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Cablegate: Judge in Zana Case Bars Audience Members From Next Session

This record is a partial extract of the original cable. The full text of the original cable is not available.

161529Z Jan 04

C O N F I D E N T I A L ANKARA 000316



E.O. 12958: DECL: 01/16/2014


Classified by Polcouns John Kunstadter; reasons 1.5 b and d.

1. (U) An angry judge ordered that members of the audience
attending the retrial of Leyla Zana and three other Kurdish
former MPs January 16 be banned from the next hearing for
applauding the defendants. The incident occurred after the
Ankara State Security Court (SSC) refused, for the tenth
consecutive time, a defense request for the release of the
defendants pending the outcome of the retrial.

2. (U) The defendants -- Leyla Zana, Hatip Dicle, Orhan
Dogan, and Selim Sadak -- are former MPs from the
pro-Kurdish independence Democracy Party. They were
convicted in a controversial 1994 trial of membership in an
illegal organization (the PKK). At each of the 10 hearings
of the retrial, which began in March 2003, the three-judge
SSC panel has refused a defense request for their release.
This time, however, the audience, mostly comprising relatives
and supporters of the defendants, broke out in applause in a
show of moral support when the court announced its decision.
The chief judge ordered security officials to take the names
of all those in attendance, with the exception of the
foreigners in the first three rows (who did not applaud), and
said they will be denied entrance at the next hearing, set
for February 20. All attendees are required to leave
identification with security officials upon entering the

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3. (U) The court decision followed a dramatic plea by lead
defense attorney Yusuf Alatas for the defendants' release.
Alatas noted that, following their 1994 conviction, the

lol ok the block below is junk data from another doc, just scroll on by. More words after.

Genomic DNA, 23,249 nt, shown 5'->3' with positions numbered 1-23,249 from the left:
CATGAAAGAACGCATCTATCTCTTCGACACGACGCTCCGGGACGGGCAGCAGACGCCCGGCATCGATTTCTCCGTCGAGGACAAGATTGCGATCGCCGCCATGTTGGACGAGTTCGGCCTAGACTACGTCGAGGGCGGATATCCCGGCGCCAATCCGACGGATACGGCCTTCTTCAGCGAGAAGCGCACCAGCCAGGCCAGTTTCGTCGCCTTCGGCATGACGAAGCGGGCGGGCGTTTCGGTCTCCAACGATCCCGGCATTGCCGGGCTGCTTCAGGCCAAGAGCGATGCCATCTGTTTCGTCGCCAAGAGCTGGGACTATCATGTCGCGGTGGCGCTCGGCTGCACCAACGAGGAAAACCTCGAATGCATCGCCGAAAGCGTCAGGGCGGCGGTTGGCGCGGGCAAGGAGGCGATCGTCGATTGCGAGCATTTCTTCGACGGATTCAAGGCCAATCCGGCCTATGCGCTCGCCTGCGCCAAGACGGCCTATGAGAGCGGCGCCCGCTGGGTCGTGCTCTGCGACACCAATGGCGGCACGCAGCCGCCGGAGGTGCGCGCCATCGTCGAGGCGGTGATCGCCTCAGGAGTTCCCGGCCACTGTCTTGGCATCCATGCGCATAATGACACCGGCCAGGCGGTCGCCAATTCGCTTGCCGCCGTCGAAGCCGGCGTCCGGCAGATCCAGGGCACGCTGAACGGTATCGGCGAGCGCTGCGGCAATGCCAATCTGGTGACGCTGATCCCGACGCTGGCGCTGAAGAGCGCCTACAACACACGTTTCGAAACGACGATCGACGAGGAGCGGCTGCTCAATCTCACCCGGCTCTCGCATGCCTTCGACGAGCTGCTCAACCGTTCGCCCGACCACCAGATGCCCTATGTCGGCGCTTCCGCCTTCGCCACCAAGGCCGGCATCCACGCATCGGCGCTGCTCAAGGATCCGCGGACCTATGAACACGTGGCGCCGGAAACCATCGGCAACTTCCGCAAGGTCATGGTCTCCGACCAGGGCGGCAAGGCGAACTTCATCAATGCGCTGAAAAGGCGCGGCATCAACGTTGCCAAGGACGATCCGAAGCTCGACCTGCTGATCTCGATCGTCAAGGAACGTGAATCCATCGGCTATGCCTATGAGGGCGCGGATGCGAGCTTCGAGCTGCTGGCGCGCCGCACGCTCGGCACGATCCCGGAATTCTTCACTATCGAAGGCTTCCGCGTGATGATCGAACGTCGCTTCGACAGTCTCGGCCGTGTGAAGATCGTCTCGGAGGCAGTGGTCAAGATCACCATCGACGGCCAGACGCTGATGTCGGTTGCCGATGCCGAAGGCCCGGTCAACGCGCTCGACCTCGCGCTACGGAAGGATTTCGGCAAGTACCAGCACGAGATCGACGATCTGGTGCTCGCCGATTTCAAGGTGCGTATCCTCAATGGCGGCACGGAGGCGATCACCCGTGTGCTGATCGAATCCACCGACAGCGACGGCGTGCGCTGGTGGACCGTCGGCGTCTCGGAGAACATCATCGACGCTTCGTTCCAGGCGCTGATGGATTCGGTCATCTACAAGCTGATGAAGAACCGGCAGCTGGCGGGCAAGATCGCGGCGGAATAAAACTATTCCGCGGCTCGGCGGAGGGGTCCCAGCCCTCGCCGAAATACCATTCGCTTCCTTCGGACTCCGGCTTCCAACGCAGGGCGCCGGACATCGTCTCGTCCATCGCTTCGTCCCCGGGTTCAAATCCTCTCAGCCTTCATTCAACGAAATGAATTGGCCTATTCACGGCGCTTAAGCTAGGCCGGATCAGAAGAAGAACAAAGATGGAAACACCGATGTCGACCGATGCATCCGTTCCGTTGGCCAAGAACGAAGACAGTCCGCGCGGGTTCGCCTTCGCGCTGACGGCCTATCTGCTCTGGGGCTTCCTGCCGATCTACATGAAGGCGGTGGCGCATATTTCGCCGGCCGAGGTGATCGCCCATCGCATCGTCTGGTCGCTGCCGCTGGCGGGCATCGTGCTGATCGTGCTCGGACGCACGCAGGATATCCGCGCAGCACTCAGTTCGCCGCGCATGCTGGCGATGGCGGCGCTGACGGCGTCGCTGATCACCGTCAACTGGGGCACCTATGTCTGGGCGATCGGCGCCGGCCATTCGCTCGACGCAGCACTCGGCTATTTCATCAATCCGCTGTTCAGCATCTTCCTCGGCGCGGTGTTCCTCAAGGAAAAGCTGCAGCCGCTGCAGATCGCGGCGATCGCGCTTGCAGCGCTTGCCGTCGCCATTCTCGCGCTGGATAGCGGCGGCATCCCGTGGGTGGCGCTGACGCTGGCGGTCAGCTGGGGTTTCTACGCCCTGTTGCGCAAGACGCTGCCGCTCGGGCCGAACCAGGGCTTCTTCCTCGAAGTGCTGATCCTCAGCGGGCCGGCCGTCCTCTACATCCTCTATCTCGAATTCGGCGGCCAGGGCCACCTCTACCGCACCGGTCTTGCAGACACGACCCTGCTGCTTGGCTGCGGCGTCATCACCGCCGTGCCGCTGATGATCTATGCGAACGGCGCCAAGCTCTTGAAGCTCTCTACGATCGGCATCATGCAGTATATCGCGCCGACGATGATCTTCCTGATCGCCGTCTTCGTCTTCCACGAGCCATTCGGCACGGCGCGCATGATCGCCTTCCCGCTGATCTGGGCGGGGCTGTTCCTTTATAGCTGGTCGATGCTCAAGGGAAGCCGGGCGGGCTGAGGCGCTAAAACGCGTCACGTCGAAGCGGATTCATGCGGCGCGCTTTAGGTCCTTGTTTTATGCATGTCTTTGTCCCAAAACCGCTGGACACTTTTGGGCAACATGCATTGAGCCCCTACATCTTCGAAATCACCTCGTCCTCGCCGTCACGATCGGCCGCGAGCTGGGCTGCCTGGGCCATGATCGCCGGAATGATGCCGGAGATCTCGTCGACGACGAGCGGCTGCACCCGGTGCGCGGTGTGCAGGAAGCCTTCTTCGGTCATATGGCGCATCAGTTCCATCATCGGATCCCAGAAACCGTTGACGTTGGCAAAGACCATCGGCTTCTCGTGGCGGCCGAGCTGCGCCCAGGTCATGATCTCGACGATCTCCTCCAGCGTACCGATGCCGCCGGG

defendants won their appeal to the European Court of Human
Rights (ECHR). In March 2003, they were granted a retrial,
the first such retrial approved under a recent EU-related
reform allowing Turkish convicts who win an ECHR appeal to
receive a new trial in a Turkish court. Alatas chastised the
judges for referring to the defendants throughout the retrial
as "convicts," arguing that they should be considered
"arrestees" in light of the ECHR ruling that their original
trial was improper. The retrial is a landmark case that will
set an example for the judiciary, and the court should
therefore conduct itself in a more professional, impartial
manner. As in past hearings (reftels) Alatas accused the
judges of bias, claiming that their refusal to release the
defendants indicates that they have assumed their guilt from
the beginning.


4. (C) This retrial is probably nearing conclusion. However,
the process will continue, as the losing side is certain to
appeal. Based on our first-hand observations of the court's
conduct, we think the court has been biased against the
defense, and we anticipate a conviction. Our contacts
continue to predict that at the next trial an appeals court
will convict them again and sentence them to time served,
releasing them slightly before 2005, when their original
prison terms are set to expire in any case.

© Scoop Media

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